She would freely talk of her life in America which  was strictly lower to middle class.  She tried to start a dancing school but it just did not take.  The war pretty well ended any hope of ever recapturing any of the life she had known as a young woman. She came to American with her husband with nothing, not even their titles were of any value.  The only thing of value she has in the world today is a grand piano which barely fits in her living room and is completely out of place in her simple surroundings.  She offered to even let me play the piano but I just could not disgrace such a noble instrument with my stride, chop sticks playing style. Such a piano was meant only to reproduce the sounds of the masters which Liesl, despite her years, still plays beautifully.

 

Her husband passed away  three years ago and the only family she has is a sister in California and her disabled daughter that lives with her. She manages on a very meager income and talks of her financial struggles. Yet, given the choice of her life now or the one she experienced under Nazi rule, she would not hesitate to choose her life of living in freedom in the United States.  She and her husband could have cooperated with the Nazis and would have had the best that Europe at that time could offer, yet they were still enslaved, forced to speak the party line, forced to do what the government ordered them to do.  They may have had all the luxuries available to them in that era, but they willingly traded it all for a life of financial struggle and meager living just to be free.

 

Liesl could tell us a few things about freedom, she could tell me much about freedom. The freedom that we all take for granted, Liesl, even after seventy years of freedom, never tires of. I could not help but think of John 8:36 when I listen to Liesl’s story.

 

If the Son shall make you free you shall be free indeed. I love that rendering from the KJV.  The Greek says ontos eleutheroi esesthe you will be free indeed.  The word in Greek ontos means indeed.  It emphasizes the idea that we are truly absolutely set free by the Jesus Christ.  The word free in Greek is eleutheroi which means to be free from obligation.  In other words free from the obligations of Mosaic Law. Jesus spoke these words in Aramaic and the Aramaic Bible, the Peshitta, uses the word chor for freedom but it is rooted in the word for  free born nobility.   This word is found throughout the various Semitic languages. The Canaanite and Phoenician have the word har and hur which is also a reference to free born nobility.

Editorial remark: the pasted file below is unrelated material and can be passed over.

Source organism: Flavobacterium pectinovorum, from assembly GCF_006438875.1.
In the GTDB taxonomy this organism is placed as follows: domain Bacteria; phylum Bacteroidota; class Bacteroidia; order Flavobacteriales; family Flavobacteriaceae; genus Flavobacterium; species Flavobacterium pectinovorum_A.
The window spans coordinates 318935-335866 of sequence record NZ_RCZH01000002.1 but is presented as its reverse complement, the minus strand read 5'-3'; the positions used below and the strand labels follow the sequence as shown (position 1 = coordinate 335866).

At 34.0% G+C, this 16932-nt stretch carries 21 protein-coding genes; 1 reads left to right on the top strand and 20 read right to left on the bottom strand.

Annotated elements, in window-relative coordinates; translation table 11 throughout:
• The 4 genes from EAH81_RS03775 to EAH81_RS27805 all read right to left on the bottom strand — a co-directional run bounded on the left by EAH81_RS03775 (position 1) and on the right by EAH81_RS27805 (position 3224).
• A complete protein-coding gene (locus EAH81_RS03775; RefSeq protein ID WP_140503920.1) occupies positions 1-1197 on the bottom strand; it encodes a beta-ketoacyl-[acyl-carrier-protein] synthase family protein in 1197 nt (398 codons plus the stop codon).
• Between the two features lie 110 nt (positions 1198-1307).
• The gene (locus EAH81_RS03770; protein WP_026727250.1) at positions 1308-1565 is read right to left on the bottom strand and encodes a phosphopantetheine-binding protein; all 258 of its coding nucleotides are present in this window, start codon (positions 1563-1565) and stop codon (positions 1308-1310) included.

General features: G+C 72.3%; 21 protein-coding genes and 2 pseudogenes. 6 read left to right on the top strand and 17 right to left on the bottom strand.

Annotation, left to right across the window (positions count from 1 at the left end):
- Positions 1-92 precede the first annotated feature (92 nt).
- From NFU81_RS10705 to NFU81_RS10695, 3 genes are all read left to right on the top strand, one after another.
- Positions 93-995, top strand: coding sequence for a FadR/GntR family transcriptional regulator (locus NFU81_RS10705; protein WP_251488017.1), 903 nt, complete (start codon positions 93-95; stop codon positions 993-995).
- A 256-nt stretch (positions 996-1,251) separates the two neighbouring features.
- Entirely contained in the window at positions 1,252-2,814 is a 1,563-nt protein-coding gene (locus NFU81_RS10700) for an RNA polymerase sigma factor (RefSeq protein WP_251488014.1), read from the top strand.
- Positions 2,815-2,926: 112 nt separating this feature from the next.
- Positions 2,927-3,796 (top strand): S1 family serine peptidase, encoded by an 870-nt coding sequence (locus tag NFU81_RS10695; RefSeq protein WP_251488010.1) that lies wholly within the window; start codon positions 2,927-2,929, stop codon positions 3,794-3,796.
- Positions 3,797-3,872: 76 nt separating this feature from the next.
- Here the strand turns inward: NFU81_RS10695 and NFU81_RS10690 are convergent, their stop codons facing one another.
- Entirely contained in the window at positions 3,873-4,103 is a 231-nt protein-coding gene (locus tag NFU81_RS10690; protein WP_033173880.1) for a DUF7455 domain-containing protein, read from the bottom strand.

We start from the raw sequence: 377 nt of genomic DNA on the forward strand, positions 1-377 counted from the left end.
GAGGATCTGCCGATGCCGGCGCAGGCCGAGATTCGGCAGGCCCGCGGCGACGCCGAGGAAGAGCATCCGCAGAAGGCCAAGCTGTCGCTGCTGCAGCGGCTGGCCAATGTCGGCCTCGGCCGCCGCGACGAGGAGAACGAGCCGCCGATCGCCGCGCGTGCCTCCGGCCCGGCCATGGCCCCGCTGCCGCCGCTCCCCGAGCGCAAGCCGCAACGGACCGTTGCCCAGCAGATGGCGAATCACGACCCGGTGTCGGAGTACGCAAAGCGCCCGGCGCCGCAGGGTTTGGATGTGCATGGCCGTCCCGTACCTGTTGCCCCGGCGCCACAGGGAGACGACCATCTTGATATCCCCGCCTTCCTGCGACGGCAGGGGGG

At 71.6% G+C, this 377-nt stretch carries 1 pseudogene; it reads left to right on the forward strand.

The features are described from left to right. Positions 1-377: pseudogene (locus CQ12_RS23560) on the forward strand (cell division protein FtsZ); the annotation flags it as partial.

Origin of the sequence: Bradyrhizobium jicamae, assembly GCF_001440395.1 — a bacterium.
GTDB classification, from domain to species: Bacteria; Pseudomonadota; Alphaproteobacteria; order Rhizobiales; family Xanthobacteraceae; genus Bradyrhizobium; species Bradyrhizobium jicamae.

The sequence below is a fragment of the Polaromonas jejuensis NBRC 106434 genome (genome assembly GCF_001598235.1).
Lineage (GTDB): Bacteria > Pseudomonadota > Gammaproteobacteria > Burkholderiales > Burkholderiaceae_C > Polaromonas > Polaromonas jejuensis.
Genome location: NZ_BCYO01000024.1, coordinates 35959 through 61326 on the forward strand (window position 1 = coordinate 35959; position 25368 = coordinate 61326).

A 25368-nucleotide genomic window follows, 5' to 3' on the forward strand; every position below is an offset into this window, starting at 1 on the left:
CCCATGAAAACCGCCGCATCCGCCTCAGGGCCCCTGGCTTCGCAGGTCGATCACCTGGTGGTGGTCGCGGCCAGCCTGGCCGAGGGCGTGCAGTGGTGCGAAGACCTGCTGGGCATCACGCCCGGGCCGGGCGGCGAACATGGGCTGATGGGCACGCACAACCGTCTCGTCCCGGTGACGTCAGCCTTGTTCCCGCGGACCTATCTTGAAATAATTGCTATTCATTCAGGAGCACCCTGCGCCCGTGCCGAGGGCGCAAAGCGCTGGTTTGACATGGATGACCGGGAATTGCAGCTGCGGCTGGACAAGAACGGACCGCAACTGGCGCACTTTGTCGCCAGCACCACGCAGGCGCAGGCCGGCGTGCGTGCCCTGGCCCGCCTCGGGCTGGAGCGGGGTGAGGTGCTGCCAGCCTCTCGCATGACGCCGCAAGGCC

Servants in the Near East during the time of Jesus were not always hired permanently.  Some of them changed their positions often.  A servant is always aware of the fact that he is a hired person that his employment could be terminated at any time.  A son of the household is an heir and can stay at his father’s house forever.  A servant did not have the freedoms of the household as the son.  They could not help themselves to the luxuries and food of their masters.  They always lived under the fear that if they broke one rule of the master they would be cast out of the house on their kester.  Yet, the son could break all sorts of household rules but he would still be the master’s son.

 

This is why I like the Aramaic word har that is used here.  For this is speaking of more than just freedom, it is being born into nobility it is a freedom that is obtained by birth and once you have that you can never lose it.  That is why salvation is more than just a deliverance from sin, it is a born again experience, we are born into the very family of God and have become heirs of His kingdom.

 

We are no longer just a servant that if we break one of God’s laws we are booted out of the kingdom, we become a very son or child of God such that no matter what, we will always belong to Him.

 

Looking at Liesl’s surroundings to day you cannot imagine that it is of noble rank. Yet to look at her, her very walk, manner and talk speaks of aristocracy. Maybe our surroundings and life does not reflect that of being a child of God, but when Jesus lives within us, our very manner and life itself will reflect that we are his child.